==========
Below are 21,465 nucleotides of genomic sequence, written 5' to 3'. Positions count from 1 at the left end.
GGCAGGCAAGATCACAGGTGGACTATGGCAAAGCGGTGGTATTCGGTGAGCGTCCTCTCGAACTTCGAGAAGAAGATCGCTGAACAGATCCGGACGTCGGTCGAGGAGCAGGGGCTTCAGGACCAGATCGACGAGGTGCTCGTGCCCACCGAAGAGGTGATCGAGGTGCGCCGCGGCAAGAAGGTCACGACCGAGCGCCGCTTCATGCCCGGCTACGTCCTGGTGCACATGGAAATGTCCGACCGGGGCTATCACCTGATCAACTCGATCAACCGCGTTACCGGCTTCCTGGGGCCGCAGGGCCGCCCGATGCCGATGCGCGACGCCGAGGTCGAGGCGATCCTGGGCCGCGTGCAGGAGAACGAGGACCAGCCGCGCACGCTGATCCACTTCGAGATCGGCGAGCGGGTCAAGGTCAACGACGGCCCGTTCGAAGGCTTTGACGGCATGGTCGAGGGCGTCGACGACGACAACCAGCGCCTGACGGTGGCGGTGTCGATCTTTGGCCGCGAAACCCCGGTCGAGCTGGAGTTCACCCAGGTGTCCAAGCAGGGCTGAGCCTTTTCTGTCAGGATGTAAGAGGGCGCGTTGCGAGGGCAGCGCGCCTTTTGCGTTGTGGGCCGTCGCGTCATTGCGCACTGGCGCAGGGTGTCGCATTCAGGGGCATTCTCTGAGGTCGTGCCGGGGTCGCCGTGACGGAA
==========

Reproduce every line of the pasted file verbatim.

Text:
Below are 21,465 nucleotides of genomic sequence, written 5' to 3'. Positions count from 1 at the left end.
GGCAGGCAAGATCACAGGTGGACTATGGCAAAGCGGTGGTATTCGGTGAGCGTCCTCTCGAACTTCGAGAAGAAGATCGCTGAACAGATCCGGACGTCGGTCGAGGAGCAGGGGCTTCAGGACCAGATCGACGAGGTGCTCGTGCCCACCGAAGAGGTGATCGAGGTGCGCCGCGGCAAGAAGGTCACGACCGAGCGCCGCTTCATGCCCGGCTACGTCCTGGTGCACATGGAAATGTCCGACCGGGGCTATCACCTGATCAACTCGATCAACCGCGTTACCGGCTTCCTGGGGCCGCAGGGCCGCCCGATGCCGATGCGCGACGCCGAGGTCGAGGCGATCCTGGGCCGCGTGCAGGAGAACGAGGACCAGCCGCGCACGCTGATCCACTTCGAGATCGGCGAGCGGGTCAAGGTCAACGACGGCCCGTTCGAAGGCTTTGACGGCATGGTCGAGGGCGTCGACGACGACAACCAGCGCCTGACGGTGGCGGTGTCGATCTTTGGCCGCGAAACCCCGGTCGAGCTGGAGTTCACCCAGGTGTCCAAGCAGGGCTGAGCCTTTTCTGTCAGGATGTAAGAGGGCGCGTTGCGAGGGCAGCGCGCCTTTTGCGTTGTGGGCCGTCGCGTCATTGCGCACTGGCGCAGGGTGTCGCATTCAGGGGCATTCTCTGAGGTCGTGCCGGGGTCGCCGTGACGGAA